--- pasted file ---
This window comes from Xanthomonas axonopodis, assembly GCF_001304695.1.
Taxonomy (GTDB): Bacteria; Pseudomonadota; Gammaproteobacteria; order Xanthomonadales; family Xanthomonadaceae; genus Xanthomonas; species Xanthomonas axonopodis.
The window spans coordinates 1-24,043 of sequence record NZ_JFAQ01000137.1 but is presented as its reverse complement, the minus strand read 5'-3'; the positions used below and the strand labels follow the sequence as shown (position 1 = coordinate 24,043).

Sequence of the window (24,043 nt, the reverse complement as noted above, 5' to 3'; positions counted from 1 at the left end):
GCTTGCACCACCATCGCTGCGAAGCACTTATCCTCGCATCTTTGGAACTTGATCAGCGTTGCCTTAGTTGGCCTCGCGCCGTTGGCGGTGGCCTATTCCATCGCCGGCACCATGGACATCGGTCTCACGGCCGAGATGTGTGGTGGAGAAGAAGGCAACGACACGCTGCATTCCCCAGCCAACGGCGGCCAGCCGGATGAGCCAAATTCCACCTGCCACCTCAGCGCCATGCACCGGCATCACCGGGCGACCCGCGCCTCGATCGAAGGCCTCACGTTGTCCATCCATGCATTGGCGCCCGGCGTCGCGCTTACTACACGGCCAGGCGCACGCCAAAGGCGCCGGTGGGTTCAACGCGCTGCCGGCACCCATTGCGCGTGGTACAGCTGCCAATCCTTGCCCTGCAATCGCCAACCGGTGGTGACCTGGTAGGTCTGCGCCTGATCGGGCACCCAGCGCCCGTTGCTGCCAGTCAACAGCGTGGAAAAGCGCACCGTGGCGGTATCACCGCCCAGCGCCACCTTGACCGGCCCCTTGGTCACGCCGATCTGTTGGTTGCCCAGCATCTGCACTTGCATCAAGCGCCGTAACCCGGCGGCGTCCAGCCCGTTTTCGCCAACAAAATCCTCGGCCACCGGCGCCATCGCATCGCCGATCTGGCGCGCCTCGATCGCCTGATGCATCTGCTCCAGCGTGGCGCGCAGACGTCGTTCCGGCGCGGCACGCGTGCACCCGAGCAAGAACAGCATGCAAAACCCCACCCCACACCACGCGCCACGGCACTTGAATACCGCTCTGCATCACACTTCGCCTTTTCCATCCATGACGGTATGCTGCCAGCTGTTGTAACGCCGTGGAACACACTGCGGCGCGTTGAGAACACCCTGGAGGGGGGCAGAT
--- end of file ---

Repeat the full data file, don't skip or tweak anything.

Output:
This window comes from Xanthomonas axonopodis, assembly GCF_001304695.1.
Taxonomy (GTDB): Bacteria; Pseudomonadota; Gammaproteobacteria; order Xanthomonadales; family Xanthomonadaceae; genus Xanthomonas; species Xanthomonas axonopodis.
The window spans coordinates 1-24,043 of sequence record NZ_JFAQ01000137.1 but is presented as its reverse complement, the minus strand read 5'-3'; the positions used below and the strand labels follow the sequence as shown (position 1 = coordinate 24,043).

Sequence of the window (24,043 nt, the reverse complement as noted above, 5' to 3'; positions counted from 1 at the left end):
GCTTGCACCACCATCGCTGCGAAGCACTTATCCTCGCATCTTTGGAACTTGATCAGCGTTGCCTTAGTTGGCCTCGCGCCGTTGGCGGTGGCCTATTCCATCGCCGGCACCATGGACATCGGTCTCACGGCCGAGATGTGTGGTGGAGAAGAAGGCAACGACACGCTGCATTCCCCAGCCAACGGCGGCCAGCCGGATGAGCCAAATTCCACCTGCCACCTCAGCGCCATGCACCGGCATCACCGGGCGACCCGCGCCTCGATCGAAGGCCTCACGTTGTCCATCCATGCATTGGCGCCCGGCGTCGCGCTTACTACACGGCCAGGCGCACGCCAAAGGCGCCGGTGGGTTCAACGCGCTGCCGGCACCCATTGCGCGTGGTACAGCTGCCAATCCTTGCCCTGCAATCGCCAACCGGTGGTGACCTGGTAGGTCTGCGCCTGATCGGGCACCCAGCGCCCGTTGCTGCCAGTCAACAGCGTGGAAAAGCGCACCGTGGCGGTATCACCGCCCAGCGCCACCTTGACCGGCCCCTTGGTCACGCCGATCTGTTGGTTGCCCAGCATCTGCACTTGCATCAAGCGCCGTAACCCGGCGGCGTCCAGCCCGTTTTCGCCAACAAAATCCTCGGCCACCGGCGCCATCGCATCGCCGATCTGGCGCGCCTCGATCGCCTGATGCATCTGCTCCAGCGTGGCGCGCAGACGTCGTTCCGGCGCGGCACGCGTGCACCCGAGCAAGAACAGCATGCAAAACCCCACCCCACACCACGCGCCACGGCACTTGAATACCGCTCTGCATCACACTTCGCCTTTTCCATCCATGACGGTATGCTGCCAGCTGTTGTAACGCCGTGGAACACACTGCGGCGCGTTGAGAACACCCTGGAGGGGGGCAGAT